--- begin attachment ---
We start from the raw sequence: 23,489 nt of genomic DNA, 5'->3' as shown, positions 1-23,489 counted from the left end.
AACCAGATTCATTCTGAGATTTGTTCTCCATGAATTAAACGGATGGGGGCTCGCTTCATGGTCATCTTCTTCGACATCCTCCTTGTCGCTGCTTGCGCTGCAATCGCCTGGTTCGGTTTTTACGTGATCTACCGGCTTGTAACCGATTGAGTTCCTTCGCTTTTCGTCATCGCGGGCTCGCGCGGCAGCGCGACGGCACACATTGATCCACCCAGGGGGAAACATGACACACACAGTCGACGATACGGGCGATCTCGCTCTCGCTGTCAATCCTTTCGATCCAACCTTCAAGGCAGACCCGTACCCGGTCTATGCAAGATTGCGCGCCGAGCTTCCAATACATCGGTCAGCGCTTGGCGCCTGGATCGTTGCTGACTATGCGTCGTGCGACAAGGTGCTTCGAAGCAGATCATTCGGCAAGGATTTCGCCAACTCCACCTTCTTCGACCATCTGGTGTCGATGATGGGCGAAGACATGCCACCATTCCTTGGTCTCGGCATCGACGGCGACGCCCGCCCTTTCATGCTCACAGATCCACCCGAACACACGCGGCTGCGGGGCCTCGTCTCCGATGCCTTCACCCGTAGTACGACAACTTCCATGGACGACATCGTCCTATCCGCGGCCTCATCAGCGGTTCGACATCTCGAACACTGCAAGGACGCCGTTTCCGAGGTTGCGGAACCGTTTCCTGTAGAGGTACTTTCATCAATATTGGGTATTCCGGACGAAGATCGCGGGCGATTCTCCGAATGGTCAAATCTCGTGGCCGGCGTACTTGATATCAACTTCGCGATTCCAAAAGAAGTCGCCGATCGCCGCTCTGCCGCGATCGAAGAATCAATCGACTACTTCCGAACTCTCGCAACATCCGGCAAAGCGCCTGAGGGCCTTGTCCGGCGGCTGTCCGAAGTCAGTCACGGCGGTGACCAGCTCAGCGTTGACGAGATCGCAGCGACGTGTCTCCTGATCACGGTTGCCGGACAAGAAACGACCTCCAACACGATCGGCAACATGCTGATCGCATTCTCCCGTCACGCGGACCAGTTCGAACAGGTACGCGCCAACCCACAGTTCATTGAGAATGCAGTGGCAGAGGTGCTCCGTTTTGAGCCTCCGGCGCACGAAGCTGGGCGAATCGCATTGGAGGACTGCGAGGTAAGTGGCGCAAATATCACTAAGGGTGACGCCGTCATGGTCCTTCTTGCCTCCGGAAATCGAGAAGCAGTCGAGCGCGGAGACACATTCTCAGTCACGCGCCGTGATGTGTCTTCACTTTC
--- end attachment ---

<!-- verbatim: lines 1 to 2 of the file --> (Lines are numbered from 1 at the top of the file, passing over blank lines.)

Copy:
We start from the raw sequence: 23,489 nt of genomic DNA, 5'->3' as shown, positions 1-23,489 counted from the left end.
AACCAGATTCATTCTGAGATTTGTTCTCCATGAATTAAACGGATGGGGGCTCGCTTCATGGTCATCTTCTTCGACATCCTCCTTGTCGCTGCTTGCGCTGCAATCGCCTGGTTCGGTTTTTACGTGATCTACCGGCTTGTAACCGATTGAGTTCCTTCGCTTTTCGTCATCGCGGGCTCGCGCGGCAGCGCGACGGCACACATTGATCCACCCAGGGGGAAACATGACACACACAGTCGACGATACGGGCGATCTCGCTCTCGCTGTCAATCCTTTCGATCCAACCTTCAAGGCAGACCCGTACCCGGTCTATGCAAGATTGCGCGCCGAGCTTCCAATACATCGGTCAGCGCTTGGCGCCTGGATCGTTGCTGACTATGCGTCGTGCGACAAGGTGCTTCGAAGCAGATCATTCGGCAAGGATTTCGCCAACTCCACCTTCTTCGACCATCTGGTGTCGATGATGGGCGAAGACATGCCACCATTCCTTGGTCTCGGCATCGACGGCGACGCCCGCCCTTTCATGCTCACAGATCCACCCGAACACACGCGGCTGCGGGGCCTCGTCTCCGATGCCTTCACCCGTAGTACGACAACTTCCATGGACGACATCGTCCTATCCGCGGCCTCATCAGCGGTTCGACATCTCGAACACTGCAAGGACGCCGTTTCCGAGGTTGCGGAACCGTTTCCTGTAGAGGTACTTTCATCAATATTGGGTATTCCGGACGAAGATCGCGGGCGATTCTCCGAATGGTCAAATCTCGTGGCCGGCGTACTTGATATCAACTTCGCGATTCCAAAAGAAGTCGCCGATCGCCGCTCTGCCGCGATCGAAGAATCAATCGACTACTTCCGAACTCTCGCAACATCCGGCAAAGCGCCTGAGGGCCTTGTCCGGCGGCTGTCCGAAGTCAGTCACGGCGGTGACCAGCTCAGCGTTGACGAGATCGCAGCGACGTGTCTCCTGATCACGGTTGCCGGACAAGAAACGACCTCCAACACGATCGGCAACATGCTGATCGCATTCTCCCGTCACGCGGACCAGTTCGAACAGGTACGCGCCAACCCACAGTTCATTGAGAATGCAGTGGCAGAGGTGCTCCGTTTTGAGCCTCCGGCGCACGAAGCTGGGCGAATCGCATTGGAGGACTGCGAGGTAAGTGGCGCAAATATCACTAAGGGTGACGCCGTCATGGTCCTTCTTGCCTCCGGAAATCGAGAAGCAGTCGAGCGCGGAGACACATTCTCAGTCACGCGCCGTGATGTGTCTTCACTTTC